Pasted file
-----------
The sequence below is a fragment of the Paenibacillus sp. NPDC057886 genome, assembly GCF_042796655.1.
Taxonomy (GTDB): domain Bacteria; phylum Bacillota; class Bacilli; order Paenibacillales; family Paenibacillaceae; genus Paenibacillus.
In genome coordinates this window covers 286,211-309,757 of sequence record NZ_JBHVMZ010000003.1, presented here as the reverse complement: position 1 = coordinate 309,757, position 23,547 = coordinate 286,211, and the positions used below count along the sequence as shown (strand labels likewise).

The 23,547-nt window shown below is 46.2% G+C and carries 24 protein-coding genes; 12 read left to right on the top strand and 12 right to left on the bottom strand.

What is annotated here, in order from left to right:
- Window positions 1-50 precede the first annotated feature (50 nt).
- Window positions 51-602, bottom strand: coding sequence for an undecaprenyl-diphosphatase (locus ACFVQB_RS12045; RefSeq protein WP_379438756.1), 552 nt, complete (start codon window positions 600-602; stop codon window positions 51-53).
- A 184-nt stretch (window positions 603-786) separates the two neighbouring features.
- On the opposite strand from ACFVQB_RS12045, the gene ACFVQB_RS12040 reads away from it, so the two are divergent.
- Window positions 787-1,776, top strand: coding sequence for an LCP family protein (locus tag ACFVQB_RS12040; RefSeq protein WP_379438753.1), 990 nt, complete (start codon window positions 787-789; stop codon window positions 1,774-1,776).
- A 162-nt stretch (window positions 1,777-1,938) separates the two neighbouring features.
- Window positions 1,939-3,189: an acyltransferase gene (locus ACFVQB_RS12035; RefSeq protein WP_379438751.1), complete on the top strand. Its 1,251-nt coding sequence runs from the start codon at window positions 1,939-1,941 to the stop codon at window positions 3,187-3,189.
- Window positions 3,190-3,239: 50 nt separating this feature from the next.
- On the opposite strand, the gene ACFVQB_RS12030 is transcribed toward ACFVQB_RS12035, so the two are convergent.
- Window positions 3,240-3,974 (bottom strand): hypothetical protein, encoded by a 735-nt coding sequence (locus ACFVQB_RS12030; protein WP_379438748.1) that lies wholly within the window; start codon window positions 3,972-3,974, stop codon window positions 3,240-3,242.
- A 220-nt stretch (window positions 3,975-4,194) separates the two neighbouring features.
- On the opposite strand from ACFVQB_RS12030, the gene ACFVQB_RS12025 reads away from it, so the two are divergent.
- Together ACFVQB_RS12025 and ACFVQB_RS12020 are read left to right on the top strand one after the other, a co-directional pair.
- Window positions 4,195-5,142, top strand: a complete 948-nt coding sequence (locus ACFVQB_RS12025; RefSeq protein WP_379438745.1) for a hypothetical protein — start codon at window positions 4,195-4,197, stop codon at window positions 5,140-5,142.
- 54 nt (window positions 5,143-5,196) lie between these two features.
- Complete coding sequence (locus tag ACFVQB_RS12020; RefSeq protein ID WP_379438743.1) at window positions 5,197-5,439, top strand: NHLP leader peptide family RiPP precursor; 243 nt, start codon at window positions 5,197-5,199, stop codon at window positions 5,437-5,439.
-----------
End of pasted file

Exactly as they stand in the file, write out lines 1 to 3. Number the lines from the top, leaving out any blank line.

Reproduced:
The sequence below is a fragment of the Paenibacillus sp. NPDC057886 genome, assembly GCF_042796655.1.
Taxonomy (GTDB): domain Bacteria; phylum Bacillota; class Bacilli; order Paenibacillales; family Paenibacillaceae; genus Paenibacillus.
In genome coordinates this window covers 286,211-309,757 of sequence record NZ_JBHVMZ010000003.1, presented here as the reverse complement: position 1 = coordinate 309,757, position 23,547 = coordinate 286,211, and the positions used below count along the sequence as shown (strand labels likewise).